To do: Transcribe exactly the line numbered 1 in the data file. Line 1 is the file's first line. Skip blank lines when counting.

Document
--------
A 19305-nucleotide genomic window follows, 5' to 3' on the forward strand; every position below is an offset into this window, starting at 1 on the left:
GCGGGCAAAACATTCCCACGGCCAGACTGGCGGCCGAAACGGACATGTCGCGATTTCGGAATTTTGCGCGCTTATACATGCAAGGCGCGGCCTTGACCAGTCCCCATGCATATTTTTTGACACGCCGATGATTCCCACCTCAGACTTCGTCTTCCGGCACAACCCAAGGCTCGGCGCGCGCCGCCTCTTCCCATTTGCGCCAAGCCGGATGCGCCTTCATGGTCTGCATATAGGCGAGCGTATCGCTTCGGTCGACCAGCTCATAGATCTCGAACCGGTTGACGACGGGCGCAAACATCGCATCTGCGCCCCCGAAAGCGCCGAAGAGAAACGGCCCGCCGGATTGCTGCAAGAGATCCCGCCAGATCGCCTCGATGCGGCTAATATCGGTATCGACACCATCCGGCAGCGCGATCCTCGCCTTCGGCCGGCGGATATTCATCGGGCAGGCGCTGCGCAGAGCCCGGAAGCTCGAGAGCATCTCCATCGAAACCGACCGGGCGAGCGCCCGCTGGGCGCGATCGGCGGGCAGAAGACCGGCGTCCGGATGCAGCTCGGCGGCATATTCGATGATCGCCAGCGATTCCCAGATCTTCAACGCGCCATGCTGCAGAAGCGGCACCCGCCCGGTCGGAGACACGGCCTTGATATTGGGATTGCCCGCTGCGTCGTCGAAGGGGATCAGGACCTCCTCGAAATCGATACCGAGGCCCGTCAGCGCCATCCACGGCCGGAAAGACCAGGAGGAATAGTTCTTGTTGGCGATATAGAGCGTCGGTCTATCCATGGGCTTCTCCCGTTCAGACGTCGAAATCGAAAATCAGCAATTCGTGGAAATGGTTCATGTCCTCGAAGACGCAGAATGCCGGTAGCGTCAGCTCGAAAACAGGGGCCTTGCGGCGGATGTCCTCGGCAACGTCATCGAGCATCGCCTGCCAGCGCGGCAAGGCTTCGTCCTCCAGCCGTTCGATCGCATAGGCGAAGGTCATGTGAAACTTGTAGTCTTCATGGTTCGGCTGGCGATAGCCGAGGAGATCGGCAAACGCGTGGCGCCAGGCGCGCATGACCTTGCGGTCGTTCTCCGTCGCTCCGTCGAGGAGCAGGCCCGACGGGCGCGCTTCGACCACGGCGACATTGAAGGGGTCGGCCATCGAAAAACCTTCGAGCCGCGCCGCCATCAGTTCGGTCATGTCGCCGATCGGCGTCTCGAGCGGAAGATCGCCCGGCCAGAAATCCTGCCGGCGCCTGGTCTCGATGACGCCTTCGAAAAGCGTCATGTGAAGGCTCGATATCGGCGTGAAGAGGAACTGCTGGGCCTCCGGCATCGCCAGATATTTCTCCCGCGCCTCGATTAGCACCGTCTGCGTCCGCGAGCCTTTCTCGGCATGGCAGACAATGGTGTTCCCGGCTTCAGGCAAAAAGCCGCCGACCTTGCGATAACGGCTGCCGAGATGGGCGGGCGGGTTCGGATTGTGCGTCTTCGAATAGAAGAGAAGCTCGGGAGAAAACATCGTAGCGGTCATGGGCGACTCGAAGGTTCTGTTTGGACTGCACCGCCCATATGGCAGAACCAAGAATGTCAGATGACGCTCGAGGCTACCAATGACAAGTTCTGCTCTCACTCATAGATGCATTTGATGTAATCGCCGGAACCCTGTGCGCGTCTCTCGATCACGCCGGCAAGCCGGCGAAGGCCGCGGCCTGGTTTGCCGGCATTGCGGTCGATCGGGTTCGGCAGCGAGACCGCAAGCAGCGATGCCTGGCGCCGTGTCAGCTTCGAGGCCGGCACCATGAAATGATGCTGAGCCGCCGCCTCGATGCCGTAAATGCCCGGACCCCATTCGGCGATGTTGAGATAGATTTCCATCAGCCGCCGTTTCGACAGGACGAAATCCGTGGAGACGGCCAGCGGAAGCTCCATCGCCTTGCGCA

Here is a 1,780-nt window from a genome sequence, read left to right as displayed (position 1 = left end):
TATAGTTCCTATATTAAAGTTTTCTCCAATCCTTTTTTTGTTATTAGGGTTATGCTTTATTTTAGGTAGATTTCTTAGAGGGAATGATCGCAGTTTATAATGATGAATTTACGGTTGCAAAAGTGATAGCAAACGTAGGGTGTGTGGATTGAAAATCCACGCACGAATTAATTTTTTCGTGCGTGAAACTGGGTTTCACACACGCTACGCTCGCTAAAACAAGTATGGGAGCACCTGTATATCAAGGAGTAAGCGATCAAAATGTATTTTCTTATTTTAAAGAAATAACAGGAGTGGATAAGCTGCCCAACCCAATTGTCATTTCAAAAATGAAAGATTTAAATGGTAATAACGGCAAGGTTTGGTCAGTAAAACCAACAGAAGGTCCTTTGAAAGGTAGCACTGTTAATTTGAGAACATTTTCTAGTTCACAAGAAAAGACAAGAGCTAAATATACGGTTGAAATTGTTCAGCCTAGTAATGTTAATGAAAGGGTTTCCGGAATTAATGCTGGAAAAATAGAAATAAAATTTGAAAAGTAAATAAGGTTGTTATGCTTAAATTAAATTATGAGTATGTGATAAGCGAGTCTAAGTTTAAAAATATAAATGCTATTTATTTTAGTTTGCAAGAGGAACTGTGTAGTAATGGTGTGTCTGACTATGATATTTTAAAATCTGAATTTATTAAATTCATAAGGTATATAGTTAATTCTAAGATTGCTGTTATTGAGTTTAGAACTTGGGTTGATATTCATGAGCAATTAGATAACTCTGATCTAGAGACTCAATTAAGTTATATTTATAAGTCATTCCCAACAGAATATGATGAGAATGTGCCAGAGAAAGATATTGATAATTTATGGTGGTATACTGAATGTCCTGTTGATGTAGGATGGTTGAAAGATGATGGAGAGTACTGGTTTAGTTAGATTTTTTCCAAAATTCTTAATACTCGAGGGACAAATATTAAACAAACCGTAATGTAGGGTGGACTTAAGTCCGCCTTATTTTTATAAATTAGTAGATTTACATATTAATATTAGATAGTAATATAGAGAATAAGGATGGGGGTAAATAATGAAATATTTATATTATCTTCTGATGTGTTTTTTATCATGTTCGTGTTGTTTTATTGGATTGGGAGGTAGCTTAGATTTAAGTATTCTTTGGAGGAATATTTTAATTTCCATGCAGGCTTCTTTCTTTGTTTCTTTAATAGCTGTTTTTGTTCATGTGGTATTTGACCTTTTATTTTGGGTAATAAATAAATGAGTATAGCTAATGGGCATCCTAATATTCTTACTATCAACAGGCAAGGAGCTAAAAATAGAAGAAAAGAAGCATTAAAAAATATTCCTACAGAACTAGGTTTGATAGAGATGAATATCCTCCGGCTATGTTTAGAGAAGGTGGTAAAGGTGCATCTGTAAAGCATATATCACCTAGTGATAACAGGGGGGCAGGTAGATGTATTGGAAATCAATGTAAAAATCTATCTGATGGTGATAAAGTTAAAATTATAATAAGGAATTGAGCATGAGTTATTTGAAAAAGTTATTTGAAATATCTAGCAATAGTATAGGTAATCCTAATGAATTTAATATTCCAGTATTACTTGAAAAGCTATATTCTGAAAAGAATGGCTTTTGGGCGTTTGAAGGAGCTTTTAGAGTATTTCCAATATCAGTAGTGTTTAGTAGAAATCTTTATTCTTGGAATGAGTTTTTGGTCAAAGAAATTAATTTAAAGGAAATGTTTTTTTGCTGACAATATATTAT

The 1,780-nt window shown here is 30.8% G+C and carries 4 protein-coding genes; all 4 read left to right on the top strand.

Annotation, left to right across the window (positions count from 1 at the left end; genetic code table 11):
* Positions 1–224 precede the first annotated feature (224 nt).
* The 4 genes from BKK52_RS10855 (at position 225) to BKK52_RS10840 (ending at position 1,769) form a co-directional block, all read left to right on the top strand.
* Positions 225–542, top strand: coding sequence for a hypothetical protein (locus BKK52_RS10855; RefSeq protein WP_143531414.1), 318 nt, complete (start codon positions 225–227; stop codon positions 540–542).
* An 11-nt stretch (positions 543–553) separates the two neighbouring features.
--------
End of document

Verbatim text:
A 19305-nucleotide genomic window follows, 5' to 3' on the forward strand; every position below is an offset into this window, starting at 1 on the left: